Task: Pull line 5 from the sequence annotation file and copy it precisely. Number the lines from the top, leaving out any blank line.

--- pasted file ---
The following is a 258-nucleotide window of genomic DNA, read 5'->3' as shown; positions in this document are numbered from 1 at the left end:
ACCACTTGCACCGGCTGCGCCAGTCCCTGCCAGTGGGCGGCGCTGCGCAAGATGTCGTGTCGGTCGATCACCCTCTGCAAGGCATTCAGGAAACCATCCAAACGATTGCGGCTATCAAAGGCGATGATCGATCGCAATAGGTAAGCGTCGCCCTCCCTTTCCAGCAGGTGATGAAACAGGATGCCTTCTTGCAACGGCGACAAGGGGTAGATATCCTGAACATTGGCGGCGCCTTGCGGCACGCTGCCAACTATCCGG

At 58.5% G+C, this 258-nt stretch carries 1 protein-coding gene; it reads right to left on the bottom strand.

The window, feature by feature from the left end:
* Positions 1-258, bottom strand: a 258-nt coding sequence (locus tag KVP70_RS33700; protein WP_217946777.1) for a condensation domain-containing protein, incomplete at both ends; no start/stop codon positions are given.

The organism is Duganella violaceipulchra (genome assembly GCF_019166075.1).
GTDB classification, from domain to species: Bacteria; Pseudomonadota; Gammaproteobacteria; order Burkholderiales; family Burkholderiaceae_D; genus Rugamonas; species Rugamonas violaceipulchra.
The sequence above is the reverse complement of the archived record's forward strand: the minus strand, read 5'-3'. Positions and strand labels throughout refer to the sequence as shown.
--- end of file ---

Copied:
* Positions 1-258, bottom strand: a 258-nt coding sequence (locus tag KVP70_RS33700; protein WP_217946777.1) for a condensation domain-containing protein, incomplete at both ends; no start/stop codon positions are given.